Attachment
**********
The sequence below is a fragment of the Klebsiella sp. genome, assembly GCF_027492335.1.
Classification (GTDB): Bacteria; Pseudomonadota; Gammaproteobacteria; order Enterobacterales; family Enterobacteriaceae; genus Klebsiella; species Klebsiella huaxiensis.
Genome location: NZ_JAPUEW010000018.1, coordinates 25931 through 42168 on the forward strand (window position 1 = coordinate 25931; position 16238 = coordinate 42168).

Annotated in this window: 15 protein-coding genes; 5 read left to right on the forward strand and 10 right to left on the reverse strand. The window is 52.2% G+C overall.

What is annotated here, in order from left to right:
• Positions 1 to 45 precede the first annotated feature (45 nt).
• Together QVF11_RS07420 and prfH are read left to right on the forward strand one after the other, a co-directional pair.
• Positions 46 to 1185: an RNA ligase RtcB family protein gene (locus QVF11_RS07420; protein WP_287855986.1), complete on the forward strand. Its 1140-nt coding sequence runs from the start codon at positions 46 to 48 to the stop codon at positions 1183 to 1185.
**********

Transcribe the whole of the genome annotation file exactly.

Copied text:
The sequence below is a fragment of the Klebsiella sp. genome, assembly GCF_027492335.1.
Classification (GTDB): Bacteria; Pseudomonadota; Gammaproteobacteria; order Enterobacterales; family Enterobacteriaceae; genus Klebsiella; species Klebsiella huaxiensis.
Genome location: NZ_JAPUEW010000018.1, coordinates 25931 through 42168 on the forward strand (window position 1 = coordinate 25931; position 16238 = coordinate 42168).

Annotated in this window: 15 protein-coding genes; 5 read left to right on the forward strand and 10 right to left on the reverse strand. The window is 52.2% G+C overall.

What is annotated here, in order from left to right:
• Positions 1 to 45 precede the first annotated feature (45 nt).
• Together QVF11_RS07420 and prfH are read left to right on the forward strand one after the other, a co-directional pair.
• Positions 46 to 1185: an RNA ligase RtcB family protein gene (locus QVF11_RS07420; protein WP_287855986.1), complete on the forward strand. Its 1140-nt coding sequence runs from the start codon at positions 46 to 48 to the stop codon at positions 1183 to 1185.